(I couldn't think of a Future Perfect rendition that sounded natural, of 'will hear me play'. )

5. ## Re: Will Future/Future continuous/Future perfect

Originally Posted by David L.
Yes, you are right. 'one day' limits you to the moment of some future day in which the manager first hears you, whereas the Future Perfect refers to a period of time.
If I may ask please let me know which preposition is right one here or maybe both of them.

limits you to the moment in which.. or
limits you to the moment at which..

also I have a doubt about

..will have heard about me as I climbed to the top or
..will have heard about me as I have climbed to the top

is it possible to use past simple in such sentences which are pointed to the future?

..will have heard about my climb up to the top and be eating their hearts out.

Thanks

6. ## Re: Will Future/Future continuous/Future perfect

If I may ask please let me know which preposition is right one here or maybe both of them.

limits you to the moment in which.. or
limits you to the moment at which..

You have raised a really interesting point : that being, of all the ways I might have written that sentence, what was my perspective/my frame of reference that I phrased it that way?

I wrote, "...to the moment of some future day in which..."

Normally, it would be 'to the moment at which...'
and
'...some future day on which..."

What I was struggling with, was trying to hone it down to, was 'a single moment in a day' (trying to avoid any idea of a time period, like 'day' suggesting 'a whole day'.
So - the idea becomes: 'some single moment in a day, at some time in the future.'
or
'to some single moment of some future day, within which occurs that single moment'.

I was conscious of not trying to confuse this post by any suggestion of a 'span of time' when it is not in fact being referred to.

also I have a doubt about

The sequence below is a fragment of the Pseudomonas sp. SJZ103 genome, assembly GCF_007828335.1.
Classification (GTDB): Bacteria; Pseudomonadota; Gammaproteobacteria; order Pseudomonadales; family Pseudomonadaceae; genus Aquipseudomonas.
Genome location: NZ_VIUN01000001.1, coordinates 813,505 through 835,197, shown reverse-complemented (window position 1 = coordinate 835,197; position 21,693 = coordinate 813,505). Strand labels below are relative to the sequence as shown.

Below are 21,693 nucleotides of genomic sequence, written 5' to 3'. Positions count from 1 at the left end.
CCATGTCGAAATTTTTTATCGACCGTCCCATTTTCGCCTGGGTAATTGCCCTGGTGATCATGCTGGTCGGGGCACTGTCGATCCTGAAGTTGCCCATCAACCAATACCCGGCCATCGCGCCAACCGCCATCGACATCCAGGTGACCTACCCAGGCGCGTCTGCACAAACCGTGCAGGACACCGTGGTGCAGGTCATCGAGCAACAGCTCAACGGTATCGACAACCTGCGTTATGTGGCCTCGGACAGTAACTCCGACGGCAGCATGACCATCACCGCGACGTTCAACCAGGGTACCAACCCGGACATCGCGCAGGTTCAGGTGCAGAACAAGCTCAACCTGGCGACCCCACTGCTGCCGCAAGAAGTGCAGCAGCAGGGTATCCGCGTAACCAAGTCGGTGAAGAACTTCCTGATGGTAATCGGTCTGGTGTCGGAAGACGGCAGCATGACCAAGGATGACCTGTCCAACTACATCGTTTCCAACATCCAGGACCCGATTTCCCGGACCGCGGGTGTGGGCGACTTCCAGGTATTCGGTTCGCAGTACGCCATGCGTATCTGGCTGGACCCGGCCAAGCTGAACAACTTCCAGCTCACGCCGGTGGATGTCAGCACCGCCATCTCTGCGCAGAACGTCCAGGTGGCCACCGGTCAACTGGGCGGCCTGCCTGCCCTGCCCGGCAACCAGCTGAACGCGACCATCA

..will have heard about me as I climbed to the top or
..will have heard about me as I have climbed to the top

is it possible to use past simple in such sentences which are pointed to the future?

Let's look at what I was meaning, in the sentence as I wrote it, and how 'have climbed' alters the meaning.

"..will have heard about me as I climbed to the top"
the preposition 'as' indicates that something happens during the time when something else is taking place: over the period of time as I "climbed to the top", they 'will have heard about me'.

They will have heard about me as I have climbed to the top.
the sentence now means: BECAUSE I have climbed to the top, these manager 'will have/must have heard' about me, because NOW I'm such a big star. It could actually mean they have only heard about me since, and because, I am now at the top, with no reference to a span of time along the way to stardom.

7. ## Re: Will Future/Future continuous/Future perfect

I see the "moment" like an almost infinitesimally short period of time at which something normal starts to happen. (or finishes its happening)

But the strangest things completely happen in such short periods!!

For example, the manager could be shocked by the Sean's playing.

If some known substance changes its existence, but by way of releasing a huge energy by the process, it happens in the moment as an almost but rather not infinitesimally period of time.
The moment is shorter, the energy is better in its quality and of course bigger in its quantity.

If the change really happened in the infinitesimally short period of time (or in the shorter period of time which we can not imagine) the whole known world would stop its existing.

In such case when manager's mind changes from one mind's state (level, condition) to another mind's state it can happen in the moment. No other energy is released but maybe some kind of bio-energy only, whome (which) is not easy to see but only feel by the person whose mind changes by way he feels better or worse. If the manager has just realised the Sean's playing which he probably hasn't been expecting that time his mind changes and his bio-energy increases. All happens in the very moment.

This way, I can recognise the preposition in right.

As I said at the beginning of this post, for normal things, I would use the preposition at if it wasn't an oversight I usually do like a learner who doesn't have enough hours of using the language.

P.S. You're welcome to correct my use of the prepositions in the text.